Grand-dog visit

Today we have an extra dog in our house. Jade belongs to our daughter Rachel and her family. She’s been with us before. Coming here is like a vacation for Jade, but not for our cats.

Though Jade is an aged dog, she still reacts when she sees any of our cats. To keep the peace, we make sure our inside cats are locked upstairs while the puggle visits. It’s not a real hardship for the cats. They have a comfortable space, food, and water. They also can sleep with us at night. It just bothers them more that they can’t roam the whole house as usual.

Jade takes a cat bed for herself.

Jade doesn’t move fast unless a cat sneaks out and comes into view, then she races across the room. Good thing the cats are faster. Still, it is best if the cats remain confined upstairs. Most of Jades time here is spent sleeping, kind of the way our cats do, so they have a lot in common.

Happy Father’s Day

Like others, our children have been wishing their dad, Happy Father’s Day today. Two of our children were able to visit us on the farm. Others sent wishes and phoned. All four were extremely happy that they were able to send their love. Last winter no one was sure Bob would live long enough to celebrate another Father’s Day.

Some of the things Bob was able to give to his children over the years include a good work ethic and patience. Bob’s frustrations were only exhibited when he worked on his old machinery, not when he was with his children. When a wrench slipped, Bob swore, but only if no one else was in earshot–he often forgot that we could hear him through the floor when he was working in his basement workspace. Hearing him lose his temper always made our children laugh because it showed their dad was human and could express emotions, too.

Robby, Becky, and Daddy Bob 1980

Today, we want to wish Bob a Happy Father’s Day and hopefully for many more years to come.

Blooming bush

I love perennials. They come back every year, well mostly. Some just don’t work for me. I can’t get daisies to grow in my garden, yet they grow wild in our ditches. Daffodils never return to bloom for me no matter what I do, same with alliums. Good thing I do have others that don’t hate me.

It looked like my grandmother had alliums in her flower garden. She never told her neighbors what she grew. Of course, she told me. The big round heads were onions gone to seed.

This week my bridal wreath is blooming. Last year it didn’t do so well. Half of it seemed to be dead. This year it is full–I have to look close to see any of last years deadwood.

Bridal-wreath closeup eliminates any view of weeds.

Too bad it won’t bloom all summer long. Since it won’t, I will appreciate its beauty now.

A quick drive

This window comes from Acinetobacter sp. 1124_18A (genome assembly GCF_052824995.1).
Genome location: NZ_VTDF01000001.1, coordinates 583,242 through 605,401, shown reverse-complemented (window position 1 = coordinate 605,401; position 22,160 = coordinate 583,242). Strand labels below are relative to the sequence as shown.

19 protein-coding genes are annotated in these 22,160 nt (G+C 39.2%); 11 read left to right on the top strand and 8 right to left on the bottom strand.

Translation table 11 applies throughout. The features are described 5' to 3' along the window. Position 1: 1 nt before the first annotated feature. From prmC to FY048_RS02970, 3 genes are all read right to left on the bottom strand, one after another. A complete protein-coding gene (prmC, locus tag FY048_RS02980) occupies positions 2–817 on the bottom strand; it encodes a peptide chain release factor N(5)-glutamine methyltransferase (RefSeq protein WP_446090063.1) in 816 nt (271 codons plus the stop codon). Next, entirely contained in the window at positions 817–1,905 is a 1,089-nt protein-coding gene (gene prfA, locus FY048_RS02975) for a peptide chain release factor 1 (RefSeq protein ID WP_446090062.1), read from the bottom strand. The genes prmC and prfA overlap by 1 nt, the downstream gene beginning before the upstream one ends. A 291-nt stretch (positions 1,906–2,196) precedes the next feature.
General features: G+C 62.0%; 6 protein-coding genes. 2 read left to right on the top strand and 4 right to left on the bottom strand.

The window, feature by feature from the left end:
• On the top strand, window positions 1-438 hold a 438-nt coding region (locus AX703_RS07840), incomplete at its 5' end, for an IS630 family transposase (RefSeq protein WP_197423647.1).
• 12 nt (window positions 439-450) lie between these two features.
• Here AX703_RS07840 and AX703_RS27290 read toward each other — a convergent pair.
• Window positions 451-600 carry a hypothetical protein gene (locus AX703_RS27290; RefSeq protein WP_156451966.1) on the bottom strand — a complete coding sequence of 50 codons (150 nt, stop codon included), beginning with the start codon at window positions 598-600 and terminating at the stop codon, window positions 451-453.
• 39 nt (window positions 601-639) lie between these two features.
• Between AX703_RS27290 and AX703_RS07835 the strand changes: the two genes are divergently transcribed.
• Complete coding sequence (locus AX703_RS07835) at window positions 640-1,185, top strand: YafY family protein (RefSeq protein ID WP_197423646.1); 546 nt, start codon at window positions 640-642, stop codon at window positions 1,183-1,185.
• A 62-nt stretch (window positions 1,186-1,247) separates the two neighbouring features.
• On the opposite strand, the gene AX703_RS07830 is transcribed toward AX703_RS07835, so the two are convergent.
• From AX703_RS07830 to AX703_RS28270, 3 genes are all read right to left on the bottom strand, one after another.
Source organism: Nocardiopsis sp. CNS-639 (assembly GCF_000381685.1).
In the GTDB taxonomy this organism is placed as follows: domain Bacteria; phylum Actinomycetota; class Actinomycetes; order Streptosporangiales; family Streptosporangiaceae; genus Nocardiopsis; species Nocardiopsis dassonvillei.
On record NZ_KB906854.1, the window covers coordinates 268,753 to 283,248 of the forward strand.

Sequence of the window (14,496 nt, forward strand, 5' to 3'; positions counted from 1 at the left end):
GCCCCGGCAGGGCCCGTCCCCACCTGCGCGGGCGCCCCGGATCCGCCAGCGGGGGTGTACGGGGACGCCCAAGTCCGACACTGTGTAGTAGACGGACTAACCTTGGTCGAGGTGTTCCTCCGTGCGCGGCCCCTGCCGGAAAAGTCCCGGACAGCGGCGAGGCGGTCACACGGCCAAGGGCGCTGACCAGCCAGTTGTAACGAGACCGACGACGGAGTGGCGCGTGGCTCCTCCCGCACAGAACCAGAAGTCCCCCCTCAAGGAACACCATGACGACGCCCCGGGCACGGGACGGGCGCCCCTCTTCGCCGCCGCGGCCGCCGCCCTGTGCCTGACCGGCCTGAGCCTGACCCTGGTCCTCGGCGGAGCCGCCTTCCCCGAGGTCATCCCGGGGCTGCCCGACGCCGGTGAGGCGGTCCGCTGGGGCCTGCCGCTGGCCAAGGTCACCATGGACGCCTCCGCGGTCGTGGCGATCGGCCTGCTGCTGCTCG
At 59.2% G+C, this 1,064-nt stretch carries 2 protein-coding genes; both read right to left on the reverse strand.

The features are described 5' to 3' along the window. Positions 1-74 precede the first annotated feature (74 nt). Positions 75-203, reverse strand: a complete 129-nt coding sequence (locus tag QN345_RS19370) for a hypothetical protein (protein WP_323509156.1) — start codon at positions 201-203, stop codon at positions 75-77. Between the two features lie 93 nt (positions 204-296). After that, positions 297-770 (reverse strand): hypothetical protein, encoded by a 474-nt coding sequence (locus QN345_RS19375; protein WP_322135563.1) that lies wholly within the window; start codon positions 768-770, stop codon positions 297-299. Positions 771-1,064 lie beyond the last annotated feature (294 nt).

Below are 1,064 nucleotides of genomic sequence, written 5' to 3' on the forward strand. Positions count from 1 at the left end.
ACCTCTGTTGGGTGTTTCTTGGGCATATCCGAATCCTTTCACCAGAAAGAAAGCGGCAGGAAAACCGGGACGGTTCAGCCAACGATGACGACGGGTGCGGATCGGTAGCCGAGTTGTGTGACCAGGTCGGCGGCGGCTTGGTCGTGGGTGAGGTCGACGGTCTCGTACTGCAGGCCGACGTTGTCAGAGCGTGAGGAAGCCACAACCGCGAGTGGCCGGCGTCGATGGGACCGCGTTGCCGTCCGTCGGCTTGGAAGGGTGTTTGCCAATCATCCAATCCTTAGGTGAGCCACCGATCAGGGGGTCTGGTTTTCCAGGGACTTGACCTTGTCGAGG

Today Bob and I drove down to see our daughter Rachel and our grandchildren. Rachel reminded us that we hadn’t been there since last September. Of course, the reason was that her dad had been so sick. Now that things are better we are able to get around more–this was our farthest trip from home this year.

During our visit, we were entertained by two piano recitals.

Eli played first–notice the ball on the piano
Arianna played second–usually you find a book in her hand. Eli’s a reader, too.

It was great to hear them play. Before lunch, we tackled a board game which also included Wyatt. Afterward, we talked all three grandchildren into taking a photo with us.

Susan
Wyatt, Grandpa, Arianna, and Eli
Rachel snapped us having fun.

It’s so nice to know we can travel, even if we did have to have an alarm on so Bob wouldn’t miss his chemo pills at 11. We will probably do some more visiting this summer…but maybe not outside of Wisconsin.

Just like Bob

Bob is taking on some chores he hasn’t done in months. One chore that he won’t do again is collect chicken eggs. That’s one thing he is not volunteering to do again. It’s all up to me now.

Today, I only found one egg in the nests. Since I had to toss out chicken feed before leaving, I put the egg in my sweatshirt pocket–I should have taken it right to the house.

Something distracted me. Instead of tending to the egg, I started pulling weeds by the barn.

After working for half an hour, I felt something liquid on my upper leg. The egg had smashed in my pocket.

My next chore was to wash my sweatshirt.

When I told Bob about my mishap he smiled and said, “At least, it wasn’t me this time.”

Eggs that made it to the kitchen, including one supersized one.
At least the double joker didn’t break in Susan’s pocket.

I will try to remember not to do this again, but I can’t guarantee I’ll always do the correct thing. Such is life.